• Global Engineering Programs: Global Engineering Programs: Universities are mostly developing independent educational programs for sustainable development – courses could be disseminated and improved if steps were taken to implement global education programs for sustainability, through media such as the Internet. Engineering educators and practicing engineers should assist in developing education materials for introduction at secondary and primary schooling level. As an example, ‘Discover Engineering Online’ is an Internet resource for youth willing to learn about the engineering profession.

  • Engineers as Environmental Generalists: Encouraging engineers to become ‘environmental generalists’ will broaden engineering perspectives about the impact a solution might have on the surrounding environment, and incorporate such awareness into the engineering solution. Suggestions to encourage ‘environmental generalism’ include curriculum reform; engineering students could be exposed to a wide range of multidisciplinary subjects – biology, law, history, political science and leadership training – early in their studies to understand the environmental, social and economic context within which their engineering solution will be placed.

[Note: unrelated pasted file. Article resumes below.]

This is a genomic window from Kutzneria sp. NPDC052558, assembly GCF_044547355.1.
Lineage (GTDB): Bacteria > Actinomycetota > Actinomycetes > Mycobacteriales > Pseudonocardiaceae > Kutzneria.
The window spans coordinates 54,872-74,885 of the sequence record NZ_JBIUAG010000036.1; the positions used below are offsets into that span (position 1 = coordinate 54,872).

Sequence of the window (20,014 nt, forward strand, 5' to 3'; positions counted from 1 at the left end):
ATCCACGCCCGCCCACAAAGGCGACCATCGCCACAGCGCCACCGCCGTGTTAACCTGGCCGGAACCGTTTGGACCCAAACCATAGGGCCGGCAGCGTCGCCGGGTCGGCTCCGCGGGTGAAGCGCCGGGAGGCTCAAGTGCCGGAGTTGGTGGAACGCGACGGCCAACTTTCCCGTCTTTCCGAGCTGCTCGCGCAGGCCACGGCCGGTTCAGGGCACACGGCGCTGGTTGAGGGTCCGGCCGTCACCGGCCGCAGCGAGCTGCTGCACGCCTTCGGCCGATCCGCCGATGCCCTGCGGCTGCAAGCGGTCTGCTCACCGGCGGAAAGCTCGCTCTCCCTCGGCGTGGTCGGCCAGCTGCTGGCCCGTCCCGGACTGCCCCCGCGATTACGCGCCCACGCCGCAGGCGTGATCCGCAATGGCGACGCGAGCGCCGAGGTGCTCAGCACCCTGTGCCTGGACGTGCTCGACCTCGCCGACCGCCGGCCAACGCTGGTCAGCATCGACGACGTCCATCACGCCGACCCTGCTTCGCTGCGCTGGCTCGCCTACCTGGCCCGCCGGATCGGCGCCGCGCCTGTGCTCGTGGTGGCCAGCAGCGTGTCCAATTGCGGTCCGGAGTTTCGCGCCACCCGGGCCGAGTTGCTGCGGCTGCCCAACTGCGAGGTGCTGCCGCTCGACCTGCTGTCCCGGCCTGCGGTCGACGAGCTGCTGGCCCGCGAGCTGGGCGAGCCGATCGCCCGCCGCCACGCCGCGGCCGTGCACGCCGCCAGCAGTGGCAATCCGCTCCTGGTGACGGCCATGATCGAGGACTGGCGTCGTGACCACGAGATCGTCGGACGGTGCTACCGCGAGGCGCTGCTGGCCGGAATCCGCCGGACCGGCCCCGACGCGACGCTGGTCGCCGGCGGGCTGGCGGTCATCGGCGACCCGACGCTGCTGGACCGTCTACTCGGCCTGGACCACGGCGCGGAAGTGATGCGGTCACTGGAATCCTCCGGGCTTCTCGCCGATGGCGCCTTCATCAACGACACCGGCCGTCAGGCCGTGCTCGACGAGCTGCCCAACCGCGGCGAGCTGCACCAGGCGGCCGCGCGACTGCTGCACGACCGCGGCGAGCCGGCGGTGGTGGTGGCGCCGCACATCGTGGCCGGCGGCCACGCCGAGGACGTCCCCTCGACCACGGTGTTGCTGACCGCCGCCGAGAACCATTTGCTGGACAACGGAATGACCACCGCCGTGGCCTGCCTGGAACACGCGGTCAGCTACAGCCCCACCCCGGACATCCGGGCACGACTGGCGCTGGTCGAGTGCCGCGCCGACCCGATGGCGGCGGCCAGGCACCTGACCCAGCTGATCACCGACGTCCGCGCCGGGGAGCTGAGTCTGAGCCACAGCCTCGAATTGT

• Engage Engineers in Decision Making: Encouraging engineers to become actively engaged in the full range of decision-making processes, as well as project management and development, can improve the effectiveness of engineering solutions. Engineers can provide sound advice in local and regional civic activities; identify and maintain stakeholder relationships; and resolve disputes or controversy regarding the project of which they are part. Involving engineers early in the project – at the decision making stage before project development begins – is critical to determining the suitability and sustainability of any engineering project.